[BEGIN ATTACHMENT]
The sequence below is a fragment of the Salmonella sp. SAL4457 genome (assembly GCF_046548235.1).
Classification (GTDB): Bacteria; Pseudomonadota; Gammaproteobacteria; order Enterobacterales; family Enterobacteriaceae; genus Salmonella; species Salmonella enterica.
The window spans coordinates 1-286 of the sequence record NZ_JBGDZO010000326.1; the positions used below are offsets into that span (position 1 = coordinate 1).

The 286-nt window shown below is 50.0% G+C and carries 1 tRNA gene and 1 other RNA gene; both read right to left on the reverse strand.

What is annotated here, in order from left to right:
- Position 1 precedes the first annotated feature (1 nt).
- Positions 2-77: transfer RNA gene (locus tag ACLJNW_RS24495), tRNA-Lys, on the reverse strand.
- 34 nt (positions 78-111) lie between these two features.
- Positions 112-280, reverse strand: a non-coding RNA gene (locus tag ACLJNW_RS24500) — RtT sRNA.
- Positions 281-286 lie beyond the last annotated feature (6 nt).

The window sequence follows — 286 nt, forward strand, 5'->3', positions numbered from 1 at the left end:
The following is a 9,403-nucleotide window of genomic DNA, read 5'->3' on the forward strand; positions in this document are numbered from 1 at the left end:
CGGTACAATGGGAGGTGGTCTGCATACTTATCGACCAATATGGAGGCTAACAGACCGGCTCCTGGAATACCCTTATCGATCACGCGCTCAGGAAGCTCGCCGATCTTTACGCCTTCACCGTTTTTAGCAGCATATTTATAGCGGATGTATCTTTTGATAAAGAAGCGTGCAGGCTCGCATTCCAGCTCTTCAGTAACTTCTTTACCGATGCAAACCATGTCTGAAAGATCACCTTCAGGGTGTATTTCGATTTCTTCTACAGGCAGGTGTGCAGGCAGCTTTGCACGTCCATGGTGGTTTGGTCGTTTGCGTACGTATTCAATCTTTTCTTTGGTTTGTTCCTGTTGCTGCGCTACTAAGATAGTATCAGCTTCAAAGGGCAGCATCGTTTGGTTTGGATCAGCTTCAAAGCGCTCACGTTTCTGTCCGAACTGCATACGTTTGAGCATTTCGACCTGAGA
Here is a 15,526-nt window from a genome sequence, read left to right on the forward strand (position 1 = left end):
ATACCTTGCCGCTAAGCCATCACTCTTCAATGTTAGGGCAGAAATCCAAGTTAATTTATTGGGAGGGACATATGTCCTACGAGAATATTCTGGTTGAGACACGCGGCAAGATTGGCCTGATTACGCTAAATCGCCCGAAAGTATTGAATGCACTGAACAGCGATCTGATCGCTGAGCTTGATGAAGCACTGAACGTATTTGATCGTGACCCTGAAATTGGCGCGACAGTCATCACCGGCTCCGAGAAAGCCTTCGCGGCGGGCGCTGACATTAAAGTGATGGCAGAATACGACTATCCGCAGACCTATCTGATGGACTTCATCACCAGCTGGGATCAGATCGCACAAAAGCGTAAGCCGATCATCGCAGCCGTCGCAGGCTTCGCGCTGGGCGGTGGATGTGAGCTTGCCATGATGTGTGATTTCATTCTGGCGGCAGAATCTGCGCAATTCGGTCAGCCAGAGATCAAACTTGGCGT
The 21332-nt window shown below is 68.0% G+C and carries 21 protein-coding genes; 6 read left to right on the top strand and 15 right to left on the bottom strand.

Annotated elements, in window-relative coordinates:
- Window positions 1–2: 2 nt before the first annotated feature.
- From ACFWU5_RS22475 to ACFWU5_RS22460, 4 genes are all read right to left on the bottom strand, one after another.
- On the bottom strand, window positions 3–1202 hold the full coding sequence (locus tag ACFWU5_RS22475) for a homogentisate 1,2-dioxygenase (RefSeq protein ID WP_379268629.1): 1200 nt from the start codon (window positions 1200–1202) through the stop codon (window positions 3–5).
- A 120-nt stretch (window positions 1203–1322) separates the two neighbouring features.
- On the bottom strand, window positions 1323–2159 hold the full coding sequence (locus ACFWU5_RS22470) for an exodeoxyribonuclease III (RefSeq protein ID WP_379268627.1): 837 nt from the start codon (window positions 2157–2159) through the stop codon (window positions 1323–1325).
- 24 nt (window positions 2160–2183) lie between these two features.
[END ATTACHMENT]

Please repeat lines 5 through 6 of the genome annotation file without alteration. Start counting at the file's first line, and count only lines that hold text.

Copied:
What is annotated here, in order from left to right:
- Position 1 precedes the first annotated feature (1 nt).